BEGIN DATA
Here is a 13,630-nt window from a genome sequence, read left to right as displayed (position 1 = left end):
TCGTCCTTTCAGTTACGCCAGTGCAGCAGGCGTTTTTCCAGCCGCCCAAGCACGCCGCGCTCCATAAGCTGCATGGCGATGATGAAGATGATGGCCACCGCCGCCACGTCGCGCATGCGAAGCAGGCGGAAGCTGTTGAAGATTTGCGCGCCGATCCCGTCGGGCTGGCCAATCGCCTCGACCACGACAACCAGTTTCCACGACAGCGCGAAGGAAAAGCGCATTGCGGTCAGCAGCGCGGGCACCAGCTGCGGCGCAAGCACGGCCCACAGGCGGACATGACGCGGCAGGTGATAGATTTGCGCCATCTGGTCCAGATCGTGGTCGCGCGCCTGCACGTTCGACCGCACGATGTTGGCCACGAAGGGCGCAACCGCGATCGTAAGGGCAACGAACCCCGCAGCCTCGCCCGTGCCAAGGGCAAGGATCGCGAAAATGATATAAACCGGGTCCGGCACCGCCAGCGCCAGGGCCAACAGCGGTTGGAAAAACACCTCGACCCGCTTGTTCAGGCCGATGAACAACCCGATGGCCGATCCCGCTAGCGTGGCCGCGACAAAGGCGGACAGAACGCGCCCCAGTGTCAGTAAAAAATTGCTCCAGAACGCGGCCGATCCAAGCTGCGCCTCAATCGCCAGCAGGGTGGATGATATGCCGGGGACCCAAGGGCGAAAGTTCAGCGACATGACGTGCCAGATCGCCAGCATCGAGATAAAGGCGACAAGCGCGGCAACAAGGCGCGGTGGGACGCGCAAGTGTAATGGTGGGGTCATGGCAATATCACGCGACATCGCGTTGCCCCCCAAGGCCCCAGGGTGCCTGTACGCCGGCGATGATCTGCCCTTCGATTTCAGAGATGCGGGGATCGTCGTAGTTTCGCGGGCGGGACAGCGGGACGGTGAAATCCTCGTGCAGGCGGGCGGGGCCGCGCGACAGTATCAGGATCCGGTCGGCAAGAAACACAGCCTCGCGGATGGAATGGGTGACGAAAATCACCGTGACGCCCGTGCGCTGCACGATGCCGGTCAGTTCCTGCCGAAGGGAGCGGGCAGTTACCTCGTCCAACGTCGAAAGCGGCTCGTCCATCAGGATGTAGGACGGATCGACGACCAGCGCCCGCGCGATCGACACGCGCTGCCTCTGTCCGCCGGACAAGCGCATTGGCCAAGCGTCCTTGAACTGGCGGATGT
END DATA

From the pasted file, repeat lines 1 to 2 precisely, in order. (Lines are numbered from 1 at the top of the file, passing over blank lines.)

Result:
Here is a 13,630-nt window from a genome sequence, read left to right as displayed (position 1 = left end):
TCGTCCTTTCAGTTACGCCAGTGCAGCAGGCGTTTTTCCAGCCGCCCAAGCACGCCGCGCTCCATAAGCTGCATGGCGATGATGAAGATGATGGCCACCGCCGCCACGTCGCGCATGCGAAGCAGGCGGAAGCTGTTGAAGATTTGCGCGCCGATCCCGTCGGGCTGGCCAATCGCCTCGACCACGACAACCAGTTTCCACGACAGCGCGAAGGAAAAGCGCATTGCGGTCAGCAGCGCGGGCACCAGCTGCGGCGCAAGCACGGCCCACAGGCGGACATGACGCGGCAGGTGATAGATTTGCGCCATCTGGTCCAGATCGTGGTCGCGCGCCTGCACGTTCGACCGCACGATGTTGGCCACGAAGGGCGCAACCGCGATCGTAAGGGCAACGAACCCCGCAGCCTCGCCCGTGCCAAGGGCAAGGATCGCGAAAATGATATAAACCGGGTCCGGCACCGCCAGCGCCAGGGCCAACAGCGGTTGGAAAAACACCTCGACCCGCTTGTTCAGGCCGATGAACAACCCGATGGCCGATCCCGCTAGCGTGGCCGCGACAAAGGCGGACAGAACGCGCCCCAGTGTCAGTAAAAAATTGCTCCAGAACGCGGCCGATCCAAGCTGCGCCTCAATCGCCAGCAGGGTGGATGATATGCCGGGGACCCAAGGGCGAAAGTTCAGCGACATGACGTGCCAGATCGCCAGCATCGAGATAAAGGCGACAAGCGCGGCAACAAGGCGCGGTGGGACGCGCAAGTGTAATGGTGGGGTCATGGCAATATCACGCGACATCGCGTTGCCCCCCAAGGCCCCAGGGTGCCTGTACGCCGGCGATGATCTGCCCTTCGATTTCAGAGATGCGGGGATCGTCGTAGTTTCGCGGGCGGGACAGCGGGACGGTGAAATCCTCGTGCAGGCGGGCGGGGCCGCGCGACAGTATCAGGATCCGGTCGGCAAGAAACACAGCCTCGCGGATGGAATGGGTGACGAAAATCACCGTGACGCCCGTGCGCTGCACGATGCCGGTCAGTTCCTGCCGAAGGGAGCGGGCAGTTACCTCGTCCAACGTCGAAAGCGGCTCGTCCATCAGGATGTAGGACGGATCGACGACCAGCGCCCGCGCGATCGACACGCGCTGCCTCTGTCCGCCGGACAAGCGCATTGGCCAAGCGTCCTTGAACTGGCGGATGT